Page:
The Joy of Sext.
Health blogger Kelly Benamati recently offered advice on that most contentious of long-distance masturbatory aids: the sext message. Lest you think this is a Millennial invention, read the filthy love letters of James Joyce (that man sure loved his wife’s farts) and you’ll realize people have been doing this kind of thing long before necking with emojis was an option.
But with new mediums come new ways of describing the things people have done since society immemorial. Story of the millennial’s life. Benamati’s article is typical of this approach:
“Our world has gotten very liberal with the way we function in many relationships as well as what societal norms teach us is okay.”
When mobile phones came in vogue with teenagers near the turn of the century, sexting became a hit with sensationalist regional media, who warned parents to monitor a hormonal teen’s texting habits. I can only cringe at the number of awkward heart-to-hearts that must have ensued. ‘Oh, and are you sure you and your friends aren’t soaking your tampons in vodka?’
To find out what my millennial contemporaries actually think about this whole sexting business, I turned to an online focus group—posing the question “Do you sext? If so, do you sext often?”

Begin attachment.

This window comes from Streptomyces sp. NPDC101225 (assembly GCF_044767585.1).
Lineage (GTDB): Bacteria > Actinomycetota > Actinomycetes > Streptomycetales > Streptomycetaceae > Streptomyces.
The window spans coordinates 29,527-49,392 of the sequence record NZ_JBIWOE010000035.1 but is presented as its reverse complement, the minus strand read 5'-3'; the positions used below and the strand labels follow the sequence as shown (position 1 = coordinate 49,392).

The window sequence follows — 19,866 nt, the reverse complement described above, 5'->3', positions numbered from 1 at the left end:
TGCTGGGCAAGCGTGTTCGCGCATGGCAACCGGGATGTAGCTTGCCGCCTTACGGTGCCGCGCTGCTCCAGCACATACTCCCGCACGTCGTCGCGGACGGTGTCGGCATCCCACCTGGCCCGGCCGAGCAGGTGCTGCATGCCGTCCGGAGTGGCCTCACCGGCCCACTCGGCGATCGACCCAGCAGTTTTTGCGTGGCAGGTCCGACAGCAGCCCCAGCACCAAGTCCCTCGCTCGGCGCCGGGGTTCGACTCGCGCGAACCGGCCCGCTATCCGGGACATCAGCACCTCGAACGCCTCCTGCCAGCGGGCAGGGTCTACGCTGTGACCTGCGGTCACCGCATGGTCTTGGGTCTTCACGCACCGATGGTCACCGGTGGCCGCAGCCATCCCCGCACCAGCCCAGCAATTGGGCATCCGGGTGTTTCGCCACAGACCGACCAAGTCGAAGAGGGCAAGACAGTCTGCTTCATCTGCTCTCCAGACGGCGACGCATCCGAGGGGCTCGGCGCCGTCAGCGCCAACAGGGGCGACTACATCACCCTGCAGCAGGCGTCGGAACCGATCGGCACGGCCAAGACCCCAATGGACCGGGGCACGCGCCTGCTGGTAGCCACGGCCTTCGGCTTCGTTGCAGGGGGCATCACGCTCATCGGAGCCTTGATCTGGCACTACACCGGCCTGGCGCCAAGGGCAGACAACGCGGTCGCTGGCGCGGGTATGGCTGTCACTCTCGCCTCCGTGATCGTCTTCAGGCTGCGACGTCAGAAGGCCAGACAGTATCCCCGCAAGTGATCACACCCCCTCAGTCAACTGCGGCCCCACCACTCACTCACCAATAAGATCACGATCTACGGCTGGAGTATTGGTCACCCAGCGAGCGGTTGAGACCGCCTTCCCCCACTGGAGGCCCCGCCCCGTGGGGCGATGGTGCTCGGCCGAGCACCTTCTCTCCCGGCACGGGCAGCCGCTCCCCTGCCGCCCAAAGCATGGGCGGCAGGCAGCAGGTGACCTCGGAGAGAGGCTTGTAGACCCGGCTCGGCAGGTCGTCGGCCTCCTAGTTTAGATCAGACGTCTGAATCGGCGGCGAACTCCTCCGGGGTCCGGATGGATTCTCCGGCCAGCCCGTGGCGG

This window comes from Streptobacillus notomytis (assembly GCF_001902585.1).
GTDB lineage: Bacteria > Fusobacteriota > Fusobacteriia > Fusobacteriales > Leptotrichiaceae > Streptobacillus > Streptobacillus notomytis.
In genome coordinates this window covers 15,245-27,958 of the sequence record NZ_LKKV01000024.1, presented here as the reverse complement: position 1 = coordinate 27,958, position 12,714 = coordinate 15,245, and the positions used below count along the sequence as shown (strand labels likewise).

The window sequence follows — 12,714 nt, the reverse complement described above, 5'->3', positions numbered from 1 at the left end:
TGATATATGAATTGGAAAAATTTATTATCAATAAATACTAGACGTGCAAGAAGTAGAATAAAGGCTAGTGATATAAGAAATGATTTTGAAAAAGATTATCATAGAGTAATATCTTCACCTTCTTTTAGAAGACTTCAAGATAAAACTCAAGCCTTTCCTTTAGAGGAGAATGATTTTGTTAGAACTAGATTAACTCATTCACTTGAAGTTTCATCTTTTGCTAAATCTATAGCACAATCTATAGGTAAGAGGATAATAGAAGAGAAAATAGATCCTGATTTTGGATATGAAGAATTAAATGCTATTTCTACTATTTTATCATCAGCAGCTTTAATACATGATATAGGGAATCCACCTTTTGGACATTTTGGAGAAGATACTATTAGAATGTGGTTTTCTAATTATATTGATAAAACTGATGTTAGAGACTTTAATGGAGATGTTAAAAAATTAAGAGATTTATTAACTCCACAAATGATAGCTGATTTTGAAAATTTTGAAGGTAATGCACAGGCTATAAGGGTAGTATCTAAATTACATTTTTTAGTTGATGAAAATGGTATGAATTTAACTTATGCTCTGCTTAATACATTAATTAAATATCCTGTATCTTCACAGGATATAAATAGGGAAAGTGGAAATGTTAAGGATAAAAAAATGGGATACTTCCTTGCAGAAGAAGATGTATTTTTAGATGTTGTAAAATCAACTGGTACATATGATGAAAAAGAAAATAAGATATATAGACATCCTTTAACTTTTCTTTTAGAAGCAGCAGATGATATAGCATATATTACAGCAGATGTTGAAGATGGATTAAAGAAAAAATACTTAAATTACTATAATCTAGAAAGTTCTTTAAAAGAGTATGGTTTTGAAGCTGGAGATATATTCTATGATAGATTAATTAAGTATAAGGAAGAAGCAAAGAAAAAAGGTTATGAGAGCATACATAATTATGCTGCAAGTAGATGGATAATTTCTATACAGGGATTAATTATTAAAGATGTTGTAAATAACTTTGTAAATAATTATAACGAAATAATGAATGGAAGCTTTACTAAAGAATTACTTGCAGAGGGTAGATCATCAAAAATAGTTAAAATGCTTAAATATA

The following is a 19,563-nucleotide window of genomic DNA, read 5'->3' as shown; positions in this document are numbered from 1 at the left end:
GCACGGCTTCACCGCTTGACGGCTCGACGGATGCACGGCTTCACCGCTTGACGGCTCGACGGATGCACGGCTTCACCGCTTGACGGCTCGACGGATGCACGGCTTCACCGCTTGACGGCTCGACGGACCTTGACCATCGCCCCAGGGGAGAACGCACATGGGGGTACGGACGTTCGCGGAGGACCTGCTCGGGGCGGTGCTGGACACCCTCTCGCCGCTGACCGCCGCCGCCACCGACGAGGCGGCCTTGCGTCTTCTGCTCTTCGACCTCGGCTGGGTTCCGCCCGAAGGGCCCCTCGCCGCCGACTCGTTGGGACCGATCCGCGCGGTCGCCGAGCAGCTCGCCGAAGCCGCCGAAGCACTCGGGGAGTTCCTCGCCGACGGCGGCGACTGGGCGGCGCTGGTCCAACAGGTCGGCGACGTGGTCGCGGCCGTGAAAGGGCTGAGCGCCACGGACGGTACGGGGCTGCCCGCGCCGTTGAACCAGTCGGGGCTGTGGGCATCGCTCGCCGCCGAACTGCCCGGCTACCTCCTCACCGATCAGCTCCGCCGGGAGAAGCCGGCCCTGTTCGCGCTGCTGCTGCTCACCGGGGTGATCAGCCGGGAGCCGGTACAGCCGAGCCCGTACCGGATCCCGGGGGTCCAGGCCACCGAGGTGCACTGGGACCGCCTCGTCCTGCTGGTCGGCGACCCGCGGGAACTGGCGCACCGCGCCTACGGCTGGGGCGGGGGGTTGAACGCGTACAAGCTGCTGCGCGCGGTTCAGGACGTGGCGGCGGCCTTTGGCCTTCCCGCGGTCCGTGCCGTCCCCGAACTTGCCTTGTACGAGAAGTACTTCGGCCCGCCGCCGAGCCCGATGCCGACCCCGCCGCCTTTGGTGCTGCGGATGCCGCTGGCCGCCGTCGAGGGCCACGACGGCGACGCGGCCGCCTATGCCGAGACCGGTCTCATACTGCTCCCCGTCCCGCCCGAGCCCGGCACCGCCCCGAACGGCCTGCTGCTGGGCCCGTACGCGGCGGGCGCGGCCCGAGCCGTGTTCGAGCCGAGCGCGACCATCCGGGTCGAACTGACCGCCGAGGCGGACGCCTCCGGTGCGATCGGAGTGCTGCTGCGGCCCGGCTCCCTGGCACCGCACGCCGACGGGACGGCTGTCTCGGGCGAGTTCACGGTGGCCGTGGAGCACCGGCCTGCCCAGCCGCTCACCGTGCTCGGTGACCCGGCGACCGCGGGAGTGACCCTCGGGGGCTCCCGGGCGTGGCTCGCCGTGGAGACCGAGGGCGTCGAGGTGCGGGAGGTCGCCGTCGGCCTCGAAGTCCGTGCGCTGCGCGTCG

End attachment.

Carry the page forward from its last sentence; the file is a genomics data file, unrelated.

“I’m married and we did when we had Snapchat, but we don’t do it often,” writes Josh, 27. “Just randomly get tit pics. It’s awesome. Like finding a Hershey kiss in your pockets.”
For some, sexting is a way to maintain intimacy in a long-distance relationship. “I don’t [sext] now that I have a partner who lives near me,” writes Erin, 19, “but when I was in a long distance relationship I did probably every few days.”
Sext in the City.
“The general intent behind it is the same, and it would beg the question of whether they would carry out whatever the texts were in person if the recipient were there. I’m a pretty monogamous person and I try to make that well known before entering a relationship, so if my partner were to send explicit texts to others they would be knowingly breaking my trust through sexual means.”
Liz, a political writer, agrees. “Me and my husband would consider it cheating,” she says.
Never Mind the Bollocks, Here’s The Sext Pistols.
Of course, one person’s sext message could be another’s girl talk. If sexting is cheating, which it probably is unless you have your partner’s approval, it’s important to define what separates platonic chat from textual relations.
“I think there definitely needs to be some intent behind sexting, too,” says Cecilia, 26. She adds:
“I believe mutual gratification could come as a byproduct of a platonic conversation. If I’m having some girl talk with a close friend where we’re bragging about recent exploits and we both get excited while reminiscing, we aren’t necessarily sexting.”
But what if someone misreads your intent? When does ‘girl talk’ become something more?
“Open communication is the key in any relationship whether it’s romantic, sexual or platonic.”
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